Meir Kahane in 1985 (Photo/JTA-Bettmann-Getty Images)
Meir Kahane in 1985 (Photo/JTA-Bettmann-Getty Images)

There is no room for hate in the Knesset

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Today’s political hyperpolarization is not unique to the United States. Around the world, we see alarming evidence of fraying democracy, creeping authoritarianism and a tolerance of hate that would have been unthinkable only a few years ago.

Sad to say, Israel is not immune to these insidious forces. Prime Minister Benjamin Netanyahu recently inflamed an already heated political landscape by inviting into his right-wing coalition Otzma Yehudit (Jewish Power), the party of adherents to the racist and violent ideology of the late Rabbi Meir Kahane.

This is merely a desperate move by the prime minister to keep his Likud-led government in power, a need made more urgent by his recent indictment on bribery charges. He now faces a real challenge in the April 9 elections from the newly created Blue and White party, a coalition of moderate, left and center-left parties led by former IDF chief Benny Gantz.

For the past three decades, Kahanism was eschewed by every political party and coalition government in Israel. That unified front has now, tragically, crumbled.

Israel’s Attorney General Avichai Mandelblit tried to put the brakes on Jewish Power, backing a petition to block its chairman, Michael Ben-Ari, from entering the Knesset.

But this week, the Israeli Central Elections Committee ruled that Ben-Ari, along with another Otzma Yehudit candidate joining him on a slate of far-right parties, would both be allowed to run.

Should they win, the Knesset will then include members who have advocated for the transfer of Arabs, including Israeli citizens, from Israel proper and the occupied territories. Ben Ari has called for massacres of Palestinians in Gaza, according to Noah Siegel, a former U.S. Foreign Service officer who served in Israel 10 years ago.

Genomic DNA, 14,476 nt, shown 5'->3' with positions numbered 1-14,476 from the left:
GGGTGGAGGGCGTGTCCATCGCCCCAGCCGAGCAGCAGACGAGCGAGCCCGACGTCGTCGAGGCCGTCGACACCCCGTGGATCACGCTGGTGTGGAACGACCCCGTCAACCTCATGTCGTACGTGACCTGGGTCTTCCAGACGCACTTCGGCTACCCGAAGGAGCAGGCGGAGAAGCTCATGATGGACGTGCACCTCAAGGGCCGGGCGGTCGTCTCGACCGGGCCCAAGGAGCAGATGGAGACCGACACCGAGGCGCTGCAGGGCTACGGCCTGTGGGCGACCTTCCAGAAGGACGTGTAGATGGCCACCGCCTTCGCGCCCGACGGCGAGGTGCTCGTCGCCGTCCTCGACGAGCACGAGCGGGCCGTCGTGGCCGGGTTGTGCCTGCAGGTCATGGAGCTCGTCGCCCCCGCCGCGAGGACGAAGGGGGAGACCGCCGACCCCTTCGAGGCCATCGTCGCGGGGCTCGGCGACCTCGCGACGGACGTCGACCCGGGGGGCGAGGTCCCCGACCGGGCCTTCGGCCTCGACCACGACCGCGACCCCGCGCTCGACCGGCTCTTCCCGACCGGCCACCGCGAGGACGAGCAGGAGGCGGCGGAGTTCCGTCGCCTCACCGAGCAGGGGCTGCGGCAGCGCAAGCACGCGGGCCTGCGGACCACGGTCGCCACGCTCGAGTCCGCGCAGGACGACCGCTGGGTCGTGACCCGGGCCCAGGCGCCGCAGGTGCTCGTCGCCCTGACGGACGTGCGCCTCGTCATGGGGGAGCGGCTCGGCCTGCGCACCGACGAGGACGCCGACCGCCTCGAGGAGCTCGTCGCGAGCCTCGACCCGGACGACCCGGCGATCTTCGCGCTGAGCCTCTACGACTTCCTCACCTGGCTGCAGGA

When staunchly pro-Israel groups such as AIPAC, the Anti-Defamation League and the American Jewish Committee unify to oppose the political sanctioning of an extremist party, it seems clear that Netanyahu’s move could further alienate many American Jews from Israel, even as it whittles away at support for Israel in Congress.

As former Jewish Community Relations Council executive director Rabbi Doug Kahn says in a J. op-ed, Netanyahu’s embrace of this reprehensible political party “crosses a red line.”

He called it a sad day, and we agree.

As Jewish Americans we have had no problem speaking out against the rise of anti-Jewish sentiment in America, from Charlottesville to Pittsburgh. We should be equally vocal in criticizing similar forms of hatred in the Jewish homeland.

J. Editorial Board

The J. Editorial Board pens editorials as the voice of J.